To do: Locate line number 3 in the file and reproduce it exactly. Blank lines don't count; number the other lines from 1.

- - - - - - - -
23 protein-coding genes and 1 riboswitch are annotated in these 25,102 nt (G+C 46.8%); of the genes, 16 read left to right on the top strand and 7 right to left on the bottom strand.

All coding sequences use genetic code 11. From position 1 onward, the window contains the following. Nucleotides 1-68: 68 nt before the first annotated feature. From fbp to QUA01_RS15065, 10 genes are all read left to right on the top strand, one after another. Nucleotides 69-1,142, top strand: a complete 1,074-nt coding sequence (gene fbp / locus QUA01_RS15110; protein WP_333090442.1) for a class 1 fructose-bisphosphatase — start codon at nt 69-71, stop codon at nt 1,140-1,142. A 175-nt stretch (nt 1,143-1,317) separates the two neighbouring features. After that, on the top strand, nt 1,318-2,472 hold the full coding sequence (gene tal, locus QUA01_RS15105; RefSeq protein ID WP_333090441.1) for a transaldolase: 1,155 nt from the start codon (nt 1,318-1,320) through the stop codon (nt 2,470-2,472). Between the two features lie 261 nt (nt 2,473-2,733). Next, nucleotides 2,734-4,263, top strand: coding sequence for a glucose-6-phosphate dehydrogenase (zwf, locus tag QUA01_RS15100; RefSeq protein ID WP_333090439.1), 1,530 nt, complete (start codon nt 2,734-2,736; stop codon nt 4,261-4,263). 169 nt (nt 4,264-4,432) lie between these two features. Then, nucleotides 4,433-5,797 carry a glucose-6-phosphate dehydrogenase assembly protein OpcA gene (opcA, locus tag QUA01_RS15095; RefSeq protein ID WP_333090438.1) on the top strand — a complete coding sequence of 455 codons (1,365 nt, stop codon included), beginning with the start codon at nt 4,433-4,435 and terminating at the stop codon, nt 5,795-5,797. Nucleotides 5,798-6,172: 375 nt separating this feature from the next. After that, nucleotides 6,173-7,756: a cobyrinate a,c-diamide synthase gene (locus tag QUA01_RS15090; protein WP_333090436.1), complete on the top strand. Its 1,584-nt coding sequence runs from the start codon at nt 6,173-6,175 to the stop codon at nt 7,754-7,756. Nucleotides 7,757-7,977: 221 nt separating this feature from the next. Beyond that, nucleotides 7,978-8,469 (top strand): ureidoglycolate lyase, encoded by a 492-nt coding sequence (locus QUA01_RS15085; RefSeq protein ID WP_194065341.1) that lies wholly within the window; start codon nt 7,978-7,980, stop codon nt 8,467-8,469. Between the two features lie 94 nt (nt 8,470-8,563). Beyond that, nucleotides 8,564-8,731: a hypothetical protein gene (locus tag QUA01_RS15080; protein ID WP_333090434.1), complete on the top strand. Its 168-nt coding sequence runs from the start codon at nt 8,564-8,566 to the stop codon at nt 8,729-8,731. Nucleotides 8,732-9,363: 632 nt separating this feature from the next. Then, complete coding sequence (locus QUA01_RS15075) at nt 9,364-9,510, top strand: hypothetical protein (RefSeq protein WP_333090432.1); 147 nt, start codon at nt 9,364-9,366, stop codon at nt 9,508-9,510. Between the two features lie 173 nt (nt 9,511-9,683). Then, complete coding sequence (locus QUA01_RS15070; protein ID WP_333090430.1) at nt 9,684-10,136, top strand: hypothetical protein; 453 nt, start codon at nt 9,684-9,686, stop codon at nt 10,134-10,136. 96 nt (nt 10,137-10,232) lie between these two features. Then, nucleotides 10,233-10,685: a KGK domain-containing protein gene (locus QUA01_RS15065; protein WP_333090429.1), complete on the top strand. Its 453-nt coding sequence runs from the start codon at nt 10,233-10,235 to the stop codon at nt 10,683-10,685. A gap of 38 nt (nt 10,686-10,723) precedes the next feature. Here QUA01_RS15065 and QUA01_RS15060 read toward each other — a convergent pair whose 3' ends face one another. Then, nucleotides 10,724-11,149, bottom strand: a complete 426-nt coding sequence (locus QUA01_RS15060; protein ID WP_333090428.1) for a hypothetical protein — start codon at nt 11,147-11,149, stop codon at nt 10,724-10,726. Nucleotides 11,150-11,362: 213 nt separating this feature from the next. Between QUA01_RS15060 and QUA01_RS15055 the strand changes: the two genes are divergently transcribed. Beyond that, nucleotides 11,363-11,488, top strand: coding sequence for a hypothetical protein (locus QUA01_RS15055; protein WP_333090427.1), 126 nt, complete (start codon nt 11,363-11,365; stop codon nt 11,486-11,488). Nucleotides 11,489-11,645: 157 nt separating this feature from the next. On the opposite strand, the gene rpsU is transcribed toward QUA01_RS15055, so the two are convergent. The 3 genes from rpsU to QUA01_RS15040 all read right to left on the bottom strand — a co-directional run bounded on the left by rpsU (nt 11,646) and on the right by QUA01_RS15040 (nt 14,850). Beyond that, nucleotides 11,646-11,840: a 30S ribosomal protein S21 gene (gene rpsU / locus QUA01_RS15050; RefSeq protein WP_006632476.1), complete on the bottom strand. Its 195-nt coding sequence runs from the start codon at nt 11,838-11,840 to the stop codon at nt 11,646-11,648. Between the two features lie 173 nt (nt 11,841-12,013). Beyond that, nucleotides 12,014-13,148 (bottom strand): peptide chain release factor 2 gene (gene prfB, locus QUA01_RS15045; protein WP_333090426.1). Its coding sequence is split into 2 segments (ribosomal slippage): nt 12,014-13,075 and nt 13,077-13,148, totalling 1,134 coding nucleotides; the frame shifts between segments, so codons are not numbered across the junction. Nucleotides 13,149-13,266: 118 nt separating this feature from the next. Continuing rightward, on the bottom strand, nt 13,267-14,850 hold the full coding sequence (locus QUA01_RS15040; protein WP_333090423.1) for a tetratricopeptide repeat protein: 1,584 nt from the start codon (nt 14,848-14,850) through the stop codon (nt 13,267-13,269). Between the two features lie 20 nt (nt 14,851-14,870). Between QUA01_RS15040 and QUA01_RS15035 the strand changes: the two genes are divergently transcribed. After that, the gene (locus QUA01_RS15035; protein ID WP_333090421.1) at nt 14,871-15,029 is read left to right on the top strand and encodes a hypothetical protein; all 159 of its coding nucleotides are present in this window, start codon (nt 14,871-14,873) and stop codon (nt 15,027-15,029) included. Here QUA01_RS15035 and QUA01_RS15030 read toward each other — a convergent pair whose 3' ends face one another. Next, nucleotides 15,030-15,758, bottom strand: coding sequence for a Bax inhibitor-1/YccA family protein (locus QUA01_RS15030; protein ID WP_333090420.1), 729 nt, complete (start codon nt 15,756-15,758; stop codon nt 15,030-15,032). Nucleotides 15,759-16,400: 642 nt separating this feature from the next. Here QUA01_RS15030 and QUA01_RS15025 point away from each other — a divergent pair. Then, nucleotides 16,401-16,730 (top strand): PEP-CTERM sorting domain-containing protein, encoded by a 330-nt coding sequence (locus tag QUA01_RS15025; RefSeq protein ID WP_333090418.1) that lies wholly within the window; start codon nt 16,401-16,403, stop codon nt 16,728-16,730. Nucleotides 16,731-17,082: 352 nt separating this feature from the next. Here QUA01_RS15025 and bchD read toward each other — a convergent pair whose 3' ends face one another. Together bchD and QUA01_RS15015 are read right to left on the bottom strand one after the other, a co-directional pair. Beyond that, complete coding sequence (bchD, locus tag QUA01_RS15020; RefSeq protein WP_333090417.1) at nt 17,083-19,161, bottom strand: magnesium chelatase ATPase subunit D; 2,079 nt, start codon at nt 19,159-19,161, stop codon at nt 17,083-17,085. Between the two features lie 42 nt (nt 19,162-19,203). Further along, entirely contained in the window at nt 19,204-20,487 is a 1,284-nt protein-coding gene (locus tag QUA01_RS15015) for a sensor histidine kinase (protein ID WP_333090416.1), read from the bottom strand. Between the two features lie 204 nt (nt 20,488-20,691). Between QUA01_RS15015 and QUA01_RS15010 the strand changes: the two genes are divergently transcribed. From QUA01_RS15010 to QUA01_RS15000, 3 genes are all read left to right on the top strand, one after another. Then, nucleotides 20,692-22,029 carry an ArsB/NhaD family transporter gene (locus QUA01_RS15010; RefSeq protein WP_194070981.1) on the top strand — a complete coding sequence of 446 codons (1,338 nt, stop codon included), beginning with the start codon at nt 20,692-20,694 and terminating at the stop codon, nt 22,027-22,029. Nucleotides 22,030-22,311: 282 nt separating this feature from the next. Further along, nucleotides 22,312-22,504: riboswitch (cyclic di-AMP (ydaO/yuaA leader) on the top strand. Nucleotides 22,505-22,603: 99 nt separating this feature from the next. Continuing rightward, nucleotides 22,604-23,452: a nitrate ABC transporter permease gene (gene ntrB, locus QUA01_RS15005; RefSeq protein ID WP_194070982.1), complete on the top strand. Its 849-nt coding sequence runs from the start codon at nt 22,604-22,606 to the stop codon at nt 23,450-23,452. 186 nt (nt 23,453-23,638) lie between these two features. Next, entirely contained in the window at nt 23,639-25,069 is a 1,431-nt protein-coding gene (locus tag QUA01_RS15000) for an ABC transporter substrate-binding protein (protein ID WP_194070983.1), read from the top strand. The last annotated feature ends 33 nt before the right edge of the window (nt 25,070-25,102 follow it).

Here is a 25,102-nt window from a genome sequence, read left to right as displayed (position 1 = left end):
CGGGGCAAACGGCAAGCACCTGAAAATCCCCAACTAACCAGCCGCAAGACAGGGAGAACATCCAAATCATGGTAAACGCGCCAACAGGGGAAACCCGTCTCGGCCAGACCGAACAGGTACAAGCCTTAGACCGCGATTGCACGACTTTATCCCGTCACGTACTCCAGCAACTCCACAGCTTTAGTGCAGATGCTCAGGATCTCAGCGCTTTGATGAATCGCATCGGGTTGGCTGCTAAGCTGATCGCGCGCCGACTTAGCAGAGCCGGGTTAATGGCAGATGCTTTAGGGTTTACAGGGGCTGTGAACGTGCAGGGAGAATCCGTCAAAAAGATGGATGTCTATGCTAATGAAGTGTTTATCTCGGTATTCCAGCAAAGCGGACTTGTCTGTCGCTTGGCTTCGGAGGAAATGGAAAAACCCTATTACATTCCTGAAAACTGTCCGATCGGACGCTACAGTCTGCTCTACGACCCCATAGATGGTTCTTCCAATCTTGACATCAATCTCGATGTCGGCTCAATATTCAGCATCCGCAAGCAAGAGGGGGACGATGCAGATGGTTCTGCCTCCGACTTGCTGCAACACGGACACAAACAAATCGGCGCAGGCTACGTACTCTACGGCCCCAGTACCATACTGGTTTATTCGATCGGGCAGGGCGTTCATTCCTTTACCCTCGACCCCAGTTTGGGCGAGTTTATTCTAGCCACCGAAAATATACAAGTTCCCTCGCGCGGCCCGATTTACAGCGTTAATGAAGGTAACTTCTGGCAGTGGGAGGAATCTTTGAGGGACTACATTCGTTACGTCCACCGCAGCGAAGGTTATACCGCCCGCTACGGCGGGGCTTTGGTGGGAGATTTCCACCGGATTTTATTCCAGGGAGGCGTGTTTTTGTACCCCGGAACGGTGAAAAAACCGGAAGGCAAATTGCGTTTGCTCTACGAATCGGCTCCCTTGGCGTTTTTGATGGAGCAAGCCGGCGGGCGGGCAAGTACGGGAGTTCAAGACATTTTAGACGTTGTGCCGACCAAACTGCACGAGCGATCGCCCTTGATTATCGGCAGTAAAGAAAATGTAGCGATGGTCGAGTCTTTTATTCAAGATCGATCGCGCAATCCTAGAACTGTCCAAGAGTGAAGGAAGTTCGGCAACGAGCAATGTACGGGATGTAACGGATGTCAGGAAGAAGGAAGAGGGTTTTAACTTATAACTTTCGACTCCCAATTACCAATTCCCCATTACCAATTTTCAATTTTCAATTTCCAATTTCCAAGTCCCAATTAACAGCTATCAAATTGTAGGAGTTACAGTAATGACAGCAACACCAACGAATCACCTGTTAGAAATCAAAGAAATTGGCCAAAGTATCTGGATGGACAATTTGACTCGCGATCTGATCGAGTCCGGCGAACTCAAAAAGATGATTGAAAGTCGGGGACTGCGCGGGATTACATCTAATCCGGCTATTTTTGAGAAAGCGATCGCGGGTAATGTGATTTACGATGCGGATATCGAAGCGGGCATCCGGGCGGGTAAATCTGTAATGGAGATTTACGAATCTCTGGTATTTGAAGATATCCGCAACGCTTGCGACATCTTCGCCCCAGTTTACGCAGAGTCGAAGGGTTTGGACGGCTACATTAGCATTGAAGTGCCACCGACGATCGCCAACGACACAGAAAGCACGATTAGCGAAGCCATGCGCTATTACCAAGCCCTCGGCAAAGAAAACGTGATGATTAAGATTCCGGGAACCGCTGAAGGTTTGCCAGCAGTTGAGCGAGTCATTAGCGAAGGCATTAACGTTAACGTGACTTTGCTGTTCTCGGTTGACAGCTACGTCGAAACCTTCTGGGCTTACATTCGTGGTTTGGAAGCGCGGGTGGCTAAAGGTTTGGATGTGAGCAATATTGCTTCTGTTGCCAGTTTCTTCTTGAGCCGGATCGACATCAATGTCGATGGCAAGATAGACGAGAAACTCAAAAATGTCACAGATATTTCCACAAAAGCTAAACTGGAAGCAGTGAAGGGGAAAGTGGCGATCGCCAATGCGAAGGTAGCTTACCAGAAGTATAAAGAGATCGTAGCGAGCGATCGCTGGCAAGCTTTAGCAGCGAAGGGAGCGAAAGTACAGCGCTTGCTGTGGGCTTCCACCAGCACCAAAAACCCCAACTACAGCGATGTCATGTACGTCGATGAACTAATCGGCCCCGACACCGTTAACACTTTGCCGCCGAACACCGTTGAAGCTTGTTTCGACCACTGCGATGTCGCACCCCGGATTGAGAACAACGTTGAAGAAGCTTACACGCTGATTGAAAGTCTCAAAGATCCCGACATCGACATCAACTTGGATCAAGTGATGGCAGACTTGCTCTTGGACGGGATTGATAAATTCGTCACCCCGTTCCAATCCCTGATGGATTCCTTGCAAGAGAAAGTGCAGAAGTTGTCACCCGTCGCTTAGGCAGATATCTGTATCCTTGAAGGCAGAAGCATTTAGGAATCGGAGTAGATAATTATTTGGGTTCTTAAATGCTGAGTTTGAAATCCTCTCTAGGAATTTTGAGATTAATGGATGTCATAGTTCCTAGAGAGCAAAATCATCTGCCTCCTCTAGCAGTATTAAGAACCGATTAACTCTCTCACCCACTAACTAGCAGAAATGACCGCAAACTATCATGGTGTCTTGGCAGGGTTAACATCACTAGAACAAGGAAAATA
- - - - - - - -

Here is a 25,102-nt window from a genome sequence, read left to right as displayed (position 1 = left end):